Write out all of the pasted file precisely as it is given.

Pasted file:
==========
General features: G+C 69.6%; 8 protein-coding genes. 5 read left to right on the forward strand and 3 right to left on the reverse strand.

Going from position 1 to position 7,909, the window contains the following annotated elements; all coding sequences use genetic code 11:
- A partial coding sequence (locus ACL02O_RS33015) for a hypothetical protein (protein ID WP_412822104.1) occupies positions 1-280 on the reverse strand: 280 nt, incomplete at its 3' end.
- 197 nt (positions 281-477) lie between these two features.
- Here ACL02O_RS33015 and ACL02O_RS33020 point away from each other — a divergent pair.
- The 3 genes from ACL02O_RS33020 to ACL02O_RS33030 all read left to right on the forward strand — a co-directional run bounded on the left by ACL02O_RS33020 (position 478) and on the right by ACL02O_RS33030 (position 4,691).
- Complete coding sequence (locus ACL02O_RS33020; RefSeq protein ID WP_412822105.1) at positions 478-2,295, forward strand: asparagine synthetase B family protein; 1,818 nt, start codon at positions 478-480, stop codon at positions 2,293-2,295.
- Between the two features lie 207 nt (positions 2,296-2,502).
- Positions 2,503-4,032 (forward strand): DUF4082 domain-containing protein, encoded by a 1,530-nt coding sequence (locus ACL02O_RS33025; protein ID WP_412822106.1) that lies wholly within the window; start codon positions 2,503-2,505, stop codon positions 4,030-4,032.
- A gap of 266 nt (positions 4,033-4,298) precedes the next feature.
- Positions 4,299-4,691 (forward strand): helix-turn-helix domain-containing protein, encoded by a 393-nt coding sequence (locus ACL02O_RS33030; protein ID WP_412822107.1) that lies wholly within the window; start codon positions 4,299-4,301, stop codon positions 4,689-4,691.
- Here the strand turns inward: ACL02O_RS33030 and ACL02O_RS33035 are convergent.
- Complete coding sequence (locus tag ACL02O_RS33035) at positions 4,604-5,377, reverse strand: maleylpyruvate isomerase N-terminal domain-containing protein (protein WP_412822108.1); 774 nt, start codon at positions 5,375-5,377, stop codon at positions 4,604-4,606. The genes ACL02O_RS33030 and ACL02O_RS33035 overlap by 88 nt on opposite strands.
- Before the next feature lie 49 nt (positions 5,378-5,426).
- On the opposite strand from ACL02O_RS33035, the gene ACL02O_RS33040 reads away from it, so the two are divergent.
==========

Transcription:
General features: G+C 69.6%; 8 protein-coding genes. 5 read left to right on the forward strand and 3 right to left on the reverse strand.

Going from position 1 to position 7,909, the window contains the following annotated elements; all coding sequences use genetic code 11:
- A partial coding sequence (locus ACL02O_RS33015) for a hypothetical protein (protein ID WP_412822104.1) occupies positions 1-280 on the reverse strand: 280 nt, incomplete at its 3' end.
- 197 nt (positions 281-477) lie between these two features.
- Here ACL02O_RS33015 and ACL02O_RS33020 point away from each other — a divergent pair.
- The 3 genes from ACL02O_RS33020 to ACL02O_RS33030 all read left to right on the forward strand — a co-directional run bounded on the left by ACL02O_RS33020 (position 478) and on the right by ACL02O_RS33030 (position 4,691).
- Complete coding sequence (locus ACL02O_RS33020; RefSeq protein ID WP_412822105.1) at positions 478-2,295, forward strand: asparagine synthetase B family protein; 1,818 nt, start codon at positions 478-480, stop codon at positions 2,293-2,295.
- Between the two features lie 207 nt (positions 2,296-2,502).
- Positions 2,503-4,032 (forward strand): DUF4082 domain-containing protein, encoded by a 1,530-nt coding sequence (locus ACL02O_RS33025; protein ID WP_412822106.1) that lies wholly within the window; start codon positions 2,503-2,505, stop codon positions 4,030-4,032.
- A gap of 266 nt (positions 4,033-4,298) precedes the next feature.
- Positions 4,299-4,691 (forward strand): helix-turn-helix domain-containing protein, encoded by a 393-nt coding sequence (locus ACL02O_RS33030; protein ID WP_412822107.1) that lies wholly within the window; start codon positions 4,299-4,301, stop codon positions 4,689-4,691.
- Here the strand turns inward: ACL02O_RS33030 and ACL02O_RS33035 are convergent.
- Complete coding sequence (locus tag ACL02O_RS33035) at positions 4,604-5,377, reverse strand: maleylpyruvate isomerase N-terminal domain-containing protein (protein WP_412822108.1); 774 nt, start codon at positions 5,375-5,377, stop codon at positions 4,604-4,606. The genes ACL02O_RS33030 and ACL02O_RS33035 overlap by 88 nt on opposite strands.
- Before the next feature lie 49 nt (positions 5,378-5,426).
- On the opposite strand from ACL02O_RS33035, the gene ACL02O_RS33040 reads away from it, so the two are divergent.